What can we learn from bereaved relatives in England?
Since 2011, the Office for National Statistics has carried out a survey in England, asking bereaved people about the quality of care their friend or relative received in the last three months of their life. Although the most recent findings show little has changed since 2014, there are still some important messages to take away:
- Three out of four people rated the overall quality of care as outstanding, excellent or good, but one in ten people still said the overall quality of care was poor
- There are significant variations by care settings; for example, hospitals - and urgent care services in particular - have consistently been rated lower for overall quality of care than hospices, care homes, and at home
- One in 13 respondents still say that their friend or relative’s pain was not relieved at all when cared for at home.
What needs to change?
The latest findings show that - while many people think the quality of end of life care their relative received was very good – certain areas still need urgent attention to ensure that people do not have to face the end of life in pain, or with substandard care.
One in four people already miss out on the end of life care they need, and the number needing that care is set to grow in the future. Having national data like the VOICES findings helps to show exactly where the government and decision-makers in the NHS should be making changes and investing greater resource.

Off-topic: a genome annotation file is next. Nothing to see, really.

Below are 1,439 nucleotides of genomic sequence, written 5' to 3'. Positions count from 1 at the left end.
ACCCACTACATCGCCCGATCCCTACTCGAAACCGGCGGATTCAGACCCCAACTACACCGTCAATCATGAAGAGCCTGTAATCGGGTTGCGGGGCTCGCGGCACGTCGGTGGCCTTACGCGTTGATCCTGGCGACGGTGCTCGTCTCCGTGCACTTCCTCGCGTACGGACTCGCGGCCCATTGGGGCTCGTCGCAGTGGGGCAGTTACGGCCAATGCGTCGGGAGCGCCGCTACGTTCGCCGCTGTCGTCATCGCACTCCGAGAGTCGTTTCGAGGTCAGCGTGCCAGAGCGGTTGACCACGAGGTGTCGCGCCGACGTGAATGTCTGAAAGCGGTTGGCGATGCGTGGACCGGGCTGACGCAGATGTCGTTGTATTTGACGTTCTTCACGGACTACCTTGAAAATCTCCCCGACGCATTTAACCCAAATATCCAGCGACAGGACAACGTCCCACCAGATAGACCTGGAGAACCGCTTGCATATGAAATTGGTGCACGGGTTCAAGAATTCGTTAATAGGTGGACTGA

Increasing support at home
We have consistently called for the government to positively respond to the Choice Review, which was published last year and set out a plan to improve people’s experiences of care at the end of life, as well as their carers’ experiences, by expanding choice and community care resources.
Unfortunately, this has been repeatedly delayed. This lack of action to increase levels of support for people at home puts extra pressure on the NHS when it is already stretched.
Without this action, hospital will continue to be the place most people die in the foreseeable future.
Yet bereaved relatives give hospitals the lowest rating for overall quality of care, and our recent work with the Royal College of Physicians shows that two-thirds of hospitals are unable to provide specialist palliative care in line with recommended standards.
That’s why we are calling for joined up action from the government and NHS England.
But we need your help to get them to listen. Please add your name to our open letter.